Support for LAist comes from
We Explain L.A.
Stay Connected

Share This

This is an archival story that predates current editorial management.

This archival content was written, edited, and published prior to LAist's acquisition by its current owner, Southern California Public Radio ("SCPR"). Content, such as language choice and subject matter, in archival articles therefore may not align with SCPR's current editorial standards. To learn more about those standards and why we make this distinction, please click here.


A City in Ruins

Before you
Dear reader, we're asking you to help us keep local news available for all. Your financial support keeps our stories free to read, instead of hidden behind paywalls. We believe when reliable local reporting is widely available, the entire community benefits. Thank you for investing in your neighborhood.

OK, we're getting really pissed off watching all the news channels reporting on the thousands of people still stuck in New Orleans -- in the Superdome, the Convention Center, on the interstates, in the hotels and hospitals. And who knows how many are stuck in their own homes.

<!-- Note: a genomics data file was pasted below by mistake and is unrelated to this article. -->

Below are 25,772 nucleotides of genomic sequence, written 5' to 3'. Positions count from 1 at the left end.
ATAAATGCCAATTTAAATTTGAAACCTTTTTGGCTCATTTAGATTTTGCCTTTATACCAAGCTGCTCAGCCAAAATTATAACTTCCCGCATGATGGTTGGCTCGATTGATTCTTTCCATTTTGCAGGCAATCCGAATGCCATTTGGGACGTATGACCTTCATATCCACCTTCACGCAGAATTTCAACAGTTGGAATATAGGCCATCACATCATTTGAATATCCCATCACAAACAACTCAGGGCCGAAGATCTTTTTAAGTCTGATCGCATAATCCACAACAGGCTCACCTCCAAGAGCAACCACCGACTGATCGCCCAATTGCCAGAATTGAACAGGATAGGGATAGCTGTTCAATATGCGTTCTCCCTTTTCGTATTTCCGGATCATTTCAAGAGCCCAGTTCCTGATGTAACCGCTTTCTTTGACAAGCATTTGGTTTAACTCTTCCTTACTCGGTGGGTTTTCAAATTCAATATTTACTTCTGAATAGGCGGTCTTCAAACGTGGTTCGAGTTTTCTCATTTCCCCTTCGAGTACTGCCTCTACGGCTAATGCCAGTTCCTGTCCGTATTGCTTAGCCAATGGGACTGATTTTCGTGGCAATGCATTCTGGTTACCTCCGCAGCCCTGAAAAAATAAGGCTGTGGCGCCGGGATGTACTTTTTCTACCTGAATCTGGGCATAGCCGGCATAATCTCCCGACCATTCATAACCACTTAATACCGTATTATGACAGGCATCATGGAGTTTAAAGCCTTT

LAist has been monitoring reports of fights, rapes, gunfire, food and water, and the Hurricane Katrinarefugees struggling to survive surrounded by feces, dead bodies and dealing with the sweltering heat. We just saw a few elderly and infirmed folks being pushed around in shopping carts on NBC. Another news camera captured a man in a wheelchair who died clutching a note written to his family. It's anarchy. And it is heartbreaking. We hear the despair in the voices of those trapped. And new reports are saying that Houston's Astrodome has stopped accepting refugees because the stadium is filled to capacity. Has September 11th not prepared us enough to respond to national tragedy?

What if something of this magnitude were to happen in LA? Would our city be up to the challenges? Well, seeing as how LAist tried to call 9-1-1 to report a brushfire along the I-5 on Saturday afternoon and were put on hold for five minutes before we could talk to anyone -- we seriously doubt it.